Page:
• Then, Set Up The Stakes– what are the stakes? SO IMPORTANT– the audience needs a reason to care. Give us a reason to care. For the audience.

And think about “Why do I care?” Stakes are relatable. For Erin, her story was about losing her sense of identity– “I thought I knew who I was, and now I don’t”

  • Develop the Arc– the arc of the story– who is the storyteller in the beginning, and who is the storyteller at the end? Every story has a beginning middle and end, but what is the change through the course of the story?

Catherine Burns said lots more stuff, and then proceeded to do a Moth workshop with Contently Editor-in-Chief Joe Lazauskas and a personal story about his 9th grade crush, which was fascinating to see and a great story.

That was a lot of stuff, but still more stuff happened.

CONTENT SEQUENCING AND MAKING SURE IT WORKS

Two more incredibly smart people took the stage to talk about what they were doing– Steve Sachs, the CEO of OneSpot, and Debra Russeth, VP of commercial marketing and strategy from HSBC. Both Russeth and Sachs were focused on ways to measure the success of marketing efforts, and Russeth discussed at length the herculean efforts she and her team had gone through to build an effective measurement apparatus for their content marketing at HSBC, enabling them to prove out the value and return on the investment in marketing– no small feat by any stretch at any organization, though guided by the principle that “marketing has to connect back to a sale.” She also noted that they are seeing a lot of engagement on mobile, but that mobile web does better than engagement in mobile apps.

Steve Sachs from OneSpot talked about the idea of “content sequencing,” or having an ideal sequence of relevant content for a particular audience, and an awareness of how that sequence is intended to produce effects, ie., the sale. From Sachs’ perspective, Content Engagement metrics drove business results, proved out in OneSpot’s findings, that the more pieces of content people engaged with, the more likely they were to deliver a business result. Sachs echoed Chad Mumm’s dictum from earlier in the day that engagement happened at the article level, but took it one step further, describing OneSpot’s approach of serving content to audiences on Publisher platforms, rather than expecting audiences to traffic back to a particular site (homepage) or publishing hub.

Setting goals were key in Sachs’ equation, staying focused on:

  • Revenue
  • Sales
  • Purchase Intent
  • Brand Metrics
  • Consumer Actions (such as registering, signing up for newsletters, product searches, etc.)

and in the realm of content sequencing, an awareness of specific Engagement KPIs made the difference:

  • Repeat Engagement
  • Average Pieces of Content Consumed
  • Average Time Spent

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 JOE AND SAM TAKE US OUT

Stepping in for Shane Snow, the co-founder of Contently who was traveling and unable to make it back in time for the conference, Joe Coleman the CEO/co-founder of Contently and Sam Slaughter, VP of Content, took the stage to wrap up things up.

Coleman recognized the challenges that brands face in the content marketing landscape, acknowledging that “creating content that people like is really hard to do.” They also recognized the emerging shifts over the past several years and the emerging trends going into 2015, noting that many brands were moving toward “centralizing content,” and finding holistic ways to manage and produce content marketing. Building “owned channels” and using technology (like the Contently platform) to optimize and manage their publishing efforts were some of the ways that companies are finding to make reaching their audiences more cost effective and efficient, and both expected that trend to continue. “We’ve had more meetings with CMOs over the past 9 months than the past 3 years,” said Joe Coleman, as an indicator of the move toward building owned and brand-managed content hubs.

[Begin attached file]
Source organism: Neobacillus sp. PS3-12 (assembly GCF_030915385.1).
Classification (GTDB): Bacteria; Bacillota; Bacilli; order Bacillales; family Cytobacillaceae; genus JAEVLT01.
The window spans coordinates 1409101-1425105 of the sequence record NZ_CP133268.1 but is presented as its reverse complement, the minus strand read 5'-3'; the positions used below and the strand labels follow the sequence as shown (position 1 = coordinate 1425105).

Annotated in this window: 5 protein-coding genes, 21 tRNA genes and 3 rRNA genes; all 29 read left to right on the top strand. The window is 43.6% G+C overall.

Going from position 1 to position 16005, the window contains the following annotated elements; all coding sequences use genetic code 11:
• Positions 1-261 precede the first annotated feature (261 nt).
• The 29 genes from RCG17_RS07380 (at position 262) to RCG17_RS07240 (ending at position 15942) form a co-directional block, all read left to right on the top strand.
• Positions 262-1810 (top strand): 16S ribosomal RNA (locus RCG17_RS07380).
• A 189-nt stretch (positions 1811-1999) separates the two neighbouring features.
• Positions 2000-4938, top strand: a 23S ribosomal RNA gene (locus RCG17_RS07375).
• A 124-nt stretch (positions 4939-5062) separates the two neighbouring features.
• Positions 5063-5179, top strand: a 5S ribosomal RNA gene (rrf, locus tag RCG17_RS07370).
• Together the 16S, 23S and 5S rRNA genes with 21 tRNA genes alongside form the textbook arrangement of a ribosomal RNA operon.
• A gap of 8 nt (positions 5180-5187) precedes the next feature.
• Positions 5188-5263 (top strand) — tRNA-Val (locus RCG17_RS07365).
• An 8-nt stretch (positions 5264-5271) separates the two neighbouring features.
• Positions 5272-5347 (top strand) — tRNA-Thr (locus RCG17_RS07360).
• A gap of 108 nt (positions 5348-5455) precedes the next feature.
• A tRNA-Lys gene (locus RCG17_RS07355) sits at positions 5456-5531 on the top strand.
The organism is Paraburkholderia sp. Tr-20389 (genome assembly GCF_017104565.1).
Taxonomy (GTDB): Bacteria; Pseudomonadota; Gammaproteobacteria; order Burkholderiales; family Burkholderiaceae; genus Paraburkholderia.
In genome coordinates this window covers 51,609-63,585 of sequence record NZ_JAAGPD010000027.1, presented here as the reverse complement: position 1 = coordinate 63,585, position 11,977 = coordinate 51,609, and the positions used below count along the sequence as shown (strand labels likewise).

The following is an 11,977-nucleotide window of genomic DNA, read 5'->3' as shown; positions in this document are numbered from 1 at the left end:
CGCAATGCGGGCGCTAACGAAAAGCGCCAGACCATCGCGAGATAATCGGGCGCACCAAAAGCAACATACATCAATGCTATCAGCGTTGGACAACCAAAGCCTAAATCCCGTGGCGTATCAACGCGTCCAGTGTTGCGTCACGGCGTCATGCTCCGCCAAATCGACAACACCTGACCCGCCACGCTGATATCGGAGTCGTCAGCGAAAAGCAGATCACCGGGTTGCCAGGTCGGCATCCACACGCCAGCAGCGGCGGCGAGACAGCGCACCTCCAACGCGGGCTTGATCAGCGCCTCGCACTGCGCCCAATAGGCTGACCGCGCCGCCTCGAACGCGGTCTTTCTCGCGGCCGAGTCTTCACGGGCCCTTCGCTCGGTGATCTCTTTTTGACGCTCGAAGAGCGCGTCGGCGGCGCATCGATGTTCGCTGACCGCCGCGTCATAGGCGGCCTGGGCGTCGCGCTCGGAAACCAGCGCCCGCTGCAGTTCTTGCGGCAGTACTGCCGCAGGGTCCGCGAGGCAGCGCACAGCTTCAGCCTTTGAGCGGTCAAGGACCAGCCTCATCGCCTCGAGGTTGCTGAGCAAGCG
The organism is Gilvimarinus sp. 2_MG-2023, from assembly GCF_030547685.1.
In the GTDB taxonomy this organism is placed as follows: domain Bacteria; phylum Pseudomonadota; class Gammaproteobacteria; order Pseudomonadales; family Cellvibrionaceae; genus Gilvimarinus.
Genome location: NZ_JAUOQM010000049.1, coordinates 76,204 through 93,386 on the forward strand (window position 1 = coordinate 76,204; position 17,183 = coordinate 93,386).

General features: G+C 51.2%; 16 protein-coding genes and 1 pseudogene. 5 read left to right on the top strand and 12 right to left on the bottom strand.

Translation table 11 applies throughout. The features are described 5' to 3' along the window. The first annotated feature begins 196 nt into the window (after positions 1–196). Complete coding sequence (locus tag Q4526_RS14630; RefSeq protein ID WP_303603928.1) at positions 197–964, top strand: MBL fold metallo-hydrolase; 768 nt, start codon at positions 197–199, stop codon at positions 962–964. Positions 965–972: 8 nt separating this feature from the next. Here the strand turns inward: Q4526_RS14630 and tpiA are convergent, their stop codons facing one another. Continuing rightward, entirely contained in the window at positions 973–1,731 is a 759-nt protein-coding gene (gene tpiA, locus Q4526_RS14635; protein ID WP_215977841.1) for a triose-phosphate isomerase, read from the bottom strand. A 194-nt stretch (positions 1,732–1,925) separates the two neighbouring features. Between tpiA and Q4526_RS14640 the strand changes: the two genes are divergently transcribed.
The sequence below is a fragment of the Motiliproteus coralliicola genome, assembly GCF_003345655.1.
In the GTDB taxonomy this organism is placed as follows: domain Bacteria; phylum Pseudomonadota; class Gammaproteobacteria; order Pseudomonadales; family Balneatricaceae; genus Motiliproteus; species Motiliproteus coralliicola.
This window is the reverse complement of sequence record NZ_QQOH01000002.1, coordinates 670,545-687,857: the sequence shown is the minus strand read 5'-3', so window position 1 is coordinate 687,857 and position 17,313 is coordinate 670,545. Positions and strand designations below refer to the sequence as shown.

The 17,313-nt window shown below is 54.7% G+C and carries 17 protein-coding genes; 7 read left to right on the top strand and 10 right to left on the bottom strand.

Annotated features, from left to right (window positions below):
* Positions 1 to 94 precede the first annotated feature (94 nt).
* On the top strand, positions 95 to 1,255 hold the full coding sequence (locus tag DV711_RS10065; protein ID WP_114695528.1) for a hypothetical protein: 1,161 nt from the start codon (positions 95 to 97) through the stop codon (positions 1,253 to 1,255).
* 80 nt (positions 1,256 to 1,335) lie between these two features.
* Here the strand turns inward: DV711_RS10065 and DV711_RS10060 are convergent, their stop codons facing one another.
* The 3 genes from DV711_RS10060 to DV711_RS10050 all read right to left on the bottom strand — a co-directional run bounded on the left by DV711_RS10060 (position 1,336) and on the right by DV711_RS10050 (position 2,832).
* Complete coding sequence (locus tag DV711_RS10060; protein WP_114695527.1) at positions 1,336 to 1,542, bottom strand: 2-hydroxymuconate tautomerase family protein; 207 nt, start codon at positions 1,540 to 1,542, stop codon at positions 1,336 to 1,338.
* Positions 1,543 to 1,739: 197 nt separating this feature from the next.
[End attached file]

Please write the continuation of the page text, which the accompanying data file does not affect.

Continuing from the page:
Sam Slaughter made a key observation that these efforts are in some ways less about the brands themselves and more about the audience– that, as the interests and needs of audiences shift, brands must find ways to adjust in order to take advantage of the new opportunities the landscape presents. “Content is more than content marketing– it’s everything a brand does, across everything in their company.” Speaking about the evolution of Contently, in tandem with the rise of content marketing, Slaughter observed “We’ve solved the What and How of Content Marketing. 2015 will be about the Why.”

And with that, Neil Chase wrapped up the day’s sessions, and prompted everyone to stick around for happy hour.

Final Thoughts

Conversations continued at the bar long after the close of the panels, and by the tenor of the crowd it was clear that everyone had been left with lots to think and talk about. It was also clear from the caliber of speakers and those in attendance in the audience that the subject of the conference was important to a lot of brands, companies and marketers, as well as journalists and content creators, as the convergence of social media, mobile technology and the rise of the “connected society” were reshaping the media landscape for everybody. Hearing from those companies and individuals who are on the forefront of that change was valuable for all involved, and Contently deserves praise for providing the forum and for practicing what they preach– creating good storytelling that people want.

I thanked my friend for the invitation, said my goodbyes, and headed out into the cold, rainy November evening, with lots of food for thought.